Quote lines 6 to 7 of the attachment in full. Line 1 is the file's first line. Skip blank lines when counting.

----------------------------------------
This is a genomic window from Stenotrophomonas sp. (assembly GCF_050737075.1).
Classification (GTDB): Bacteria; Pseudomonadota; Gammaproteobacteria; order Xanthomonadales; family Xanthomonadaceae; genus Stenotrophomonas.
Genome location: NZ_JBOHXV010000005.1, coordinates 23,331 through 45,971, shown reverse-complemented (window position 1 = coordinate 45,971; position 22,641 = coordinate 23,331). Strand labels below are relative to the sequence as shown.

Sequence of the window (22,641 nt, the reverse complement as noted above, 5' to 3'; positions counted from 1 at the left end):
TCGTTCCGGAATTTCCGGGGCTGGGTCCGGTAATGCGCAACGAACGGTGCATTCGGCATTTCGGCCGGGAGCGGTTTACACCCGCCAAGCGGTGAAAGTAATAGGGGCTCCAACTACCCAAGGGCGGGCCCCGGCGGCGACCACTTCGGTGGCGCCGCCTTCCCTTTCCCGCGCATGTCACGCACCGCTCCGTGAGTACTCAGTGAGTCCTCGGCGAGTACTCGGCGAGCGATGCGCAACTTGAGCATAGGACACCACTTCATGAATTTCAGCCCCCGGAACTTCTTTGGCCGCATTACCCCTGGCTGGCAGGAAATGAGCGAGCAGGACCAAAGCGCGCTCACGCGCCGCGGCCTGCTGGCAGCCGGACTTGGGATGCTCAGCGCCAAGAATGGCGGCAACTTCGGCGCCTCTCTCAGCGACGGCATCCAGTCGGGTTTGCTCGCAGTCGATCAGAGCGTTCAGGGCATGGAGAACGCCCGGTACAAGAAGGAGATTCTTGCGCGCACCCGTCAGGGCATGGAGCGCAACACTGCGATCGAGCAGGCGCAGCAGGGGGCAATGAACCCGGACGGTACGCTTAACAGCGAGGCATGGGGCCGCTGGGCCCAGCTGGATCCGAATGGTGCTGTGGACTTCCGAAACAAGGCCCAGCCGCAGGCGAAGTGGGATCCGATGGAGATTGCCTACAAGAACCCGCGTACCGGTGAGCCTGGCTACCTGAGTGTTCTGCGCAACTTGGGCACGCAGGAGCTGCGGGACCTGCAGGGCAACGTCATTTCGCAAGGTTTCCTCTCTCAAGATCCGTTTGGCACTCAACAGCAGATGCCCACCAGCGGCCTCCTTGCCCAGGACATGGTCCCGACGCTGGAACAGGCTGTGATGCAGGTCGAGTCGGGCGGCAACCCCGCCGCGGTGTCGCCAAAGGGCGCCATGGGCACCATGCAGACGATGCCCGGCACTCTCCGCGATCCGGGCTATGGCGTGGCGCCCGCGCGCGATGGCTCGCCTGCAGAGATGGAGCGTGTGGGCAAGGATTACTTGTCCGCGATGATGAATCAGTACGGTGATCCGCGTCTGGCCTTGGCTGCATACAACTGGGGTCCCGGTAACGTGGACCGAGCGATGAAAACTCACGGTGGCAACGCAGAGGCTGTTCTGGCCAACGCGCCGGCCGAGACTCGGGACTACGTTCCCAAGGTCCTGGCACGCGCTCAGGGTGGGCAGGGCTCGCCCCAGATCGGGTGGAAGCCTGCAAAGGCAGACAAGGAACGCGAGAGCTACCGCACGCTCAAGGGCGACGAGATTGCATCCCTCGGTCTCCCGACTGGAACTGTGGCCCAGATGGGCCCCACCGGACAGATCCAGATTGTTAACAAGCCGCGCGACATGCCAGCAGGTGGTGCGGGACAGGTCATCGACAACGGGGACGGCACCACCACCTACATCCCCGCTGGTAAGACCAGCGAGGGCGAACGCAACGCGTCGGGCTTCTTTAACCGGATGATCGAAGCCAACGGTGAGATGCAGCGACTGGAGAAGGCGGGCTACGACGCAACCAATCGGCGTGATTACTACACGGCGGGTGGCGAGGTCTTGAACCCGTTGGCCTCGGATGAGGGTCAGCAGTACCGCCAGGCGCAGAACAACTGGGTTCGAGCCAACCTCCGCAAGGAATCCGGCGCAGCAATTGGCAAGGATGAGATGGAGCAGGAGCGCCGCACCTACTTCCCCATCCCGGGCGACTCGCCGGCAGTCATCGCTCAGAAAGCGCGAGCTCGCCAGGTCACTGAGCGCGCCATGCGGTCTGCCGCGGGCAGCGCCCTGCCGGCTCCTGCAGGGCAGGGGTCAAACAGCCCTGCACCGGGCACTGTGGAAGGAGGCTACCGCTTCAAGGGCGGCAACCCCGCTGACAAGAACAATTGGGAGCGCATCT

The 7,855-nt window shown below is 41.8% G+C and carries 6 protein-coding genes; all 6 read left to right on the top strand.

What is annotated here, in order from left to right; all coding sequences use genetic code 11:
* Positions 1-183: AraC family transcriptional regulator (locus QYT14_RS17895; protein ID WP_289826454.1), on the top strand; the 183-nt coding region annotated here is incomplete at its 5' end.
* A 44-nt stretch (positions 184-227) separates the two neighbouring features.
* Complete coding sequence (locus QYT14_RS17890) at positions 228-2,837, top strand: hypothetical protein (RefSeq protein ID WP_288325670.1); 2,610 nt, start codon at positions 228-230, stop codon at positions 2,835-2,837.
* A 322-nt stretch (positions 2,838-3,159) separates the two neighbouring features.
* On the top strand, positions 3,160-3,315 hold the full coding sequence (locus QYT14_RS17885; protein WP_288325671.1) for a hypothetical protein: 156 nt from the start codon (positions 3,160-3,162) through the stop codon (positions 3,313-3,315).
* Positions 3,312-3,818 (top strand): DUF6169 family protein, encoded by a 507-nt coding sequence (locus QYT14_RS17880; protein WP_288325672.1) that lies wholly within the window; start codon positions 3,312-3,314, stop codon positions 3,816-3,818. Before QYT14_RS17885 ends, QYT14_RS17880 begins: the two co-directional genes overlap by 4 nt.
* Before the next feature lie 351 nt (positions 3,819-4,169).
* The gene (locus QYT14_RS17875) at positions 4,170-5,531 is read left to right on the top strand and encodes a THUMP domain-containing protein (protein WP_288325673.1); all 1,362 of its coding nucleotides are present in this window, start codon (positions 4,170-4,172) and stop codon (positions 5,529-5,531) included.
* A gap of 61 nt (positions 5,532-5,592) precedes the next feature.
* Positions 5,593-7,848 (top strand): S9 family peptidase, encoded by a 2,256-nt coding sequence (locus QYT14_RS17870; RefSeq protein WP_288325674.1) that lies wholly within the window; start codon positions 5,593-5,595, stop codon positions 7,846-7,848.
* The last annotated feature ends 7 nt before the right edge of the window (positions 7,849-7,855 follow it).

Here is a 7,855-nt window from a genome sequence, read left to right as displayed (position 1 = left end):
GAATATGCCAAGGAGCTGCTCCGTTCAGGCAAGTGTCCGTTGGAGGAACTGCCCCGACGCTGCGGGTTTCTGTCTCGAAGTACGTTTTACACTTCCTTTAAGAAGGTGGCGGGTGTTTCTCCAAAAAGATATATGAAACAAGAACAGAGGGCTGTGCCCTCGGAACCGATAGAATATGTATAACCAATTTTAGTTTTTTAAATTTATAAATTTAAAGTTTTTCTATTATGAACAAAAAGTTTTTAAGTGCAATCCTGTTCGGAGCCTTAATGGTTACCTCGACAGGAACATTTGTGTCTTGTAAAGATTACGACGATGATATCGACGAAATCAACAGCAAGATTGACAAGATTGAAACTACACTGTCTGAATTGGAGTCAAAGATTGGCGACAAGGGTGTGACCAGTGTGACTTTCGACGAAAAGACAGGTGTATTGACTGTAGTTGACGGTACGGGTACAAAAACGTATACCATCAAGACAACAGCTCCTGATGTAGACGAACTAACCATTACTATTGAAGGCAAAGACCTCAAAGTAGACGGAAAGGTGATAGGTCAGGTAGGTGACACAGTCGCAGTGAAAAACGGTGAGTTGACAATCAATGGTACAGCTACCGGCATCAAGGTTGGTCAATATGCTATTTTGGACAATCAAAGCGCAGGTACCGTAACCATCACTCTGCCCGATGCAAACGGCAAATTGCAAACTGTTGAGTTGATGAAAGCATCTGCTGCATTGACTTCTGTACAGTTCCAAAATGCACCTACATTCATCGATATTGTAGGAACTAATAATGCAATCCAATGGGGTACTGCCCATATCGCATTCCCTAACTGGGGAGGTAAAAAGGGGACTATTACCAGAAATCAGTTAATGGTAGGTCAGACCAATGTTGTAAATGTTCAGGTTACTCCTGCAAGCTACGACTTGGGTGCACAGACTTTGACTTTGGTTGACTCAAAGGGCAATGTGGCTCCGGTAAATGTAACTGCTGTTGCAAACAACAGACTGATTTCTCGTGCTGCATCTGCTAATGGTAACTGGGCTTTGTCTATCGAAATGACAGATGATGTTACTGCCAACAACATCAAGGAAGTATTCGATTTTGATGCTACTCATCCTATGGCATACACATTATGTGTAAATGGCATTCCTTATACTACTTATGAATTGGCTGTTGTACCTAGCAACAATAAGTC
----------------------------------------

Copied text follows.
The 7,855-nt window shown below is 41.8% G+C and carries 6 protein-coding genes; all 6 read left to right on the top strand.

What is annotated here, in order from left to right; all coding sequences use genetic code 11: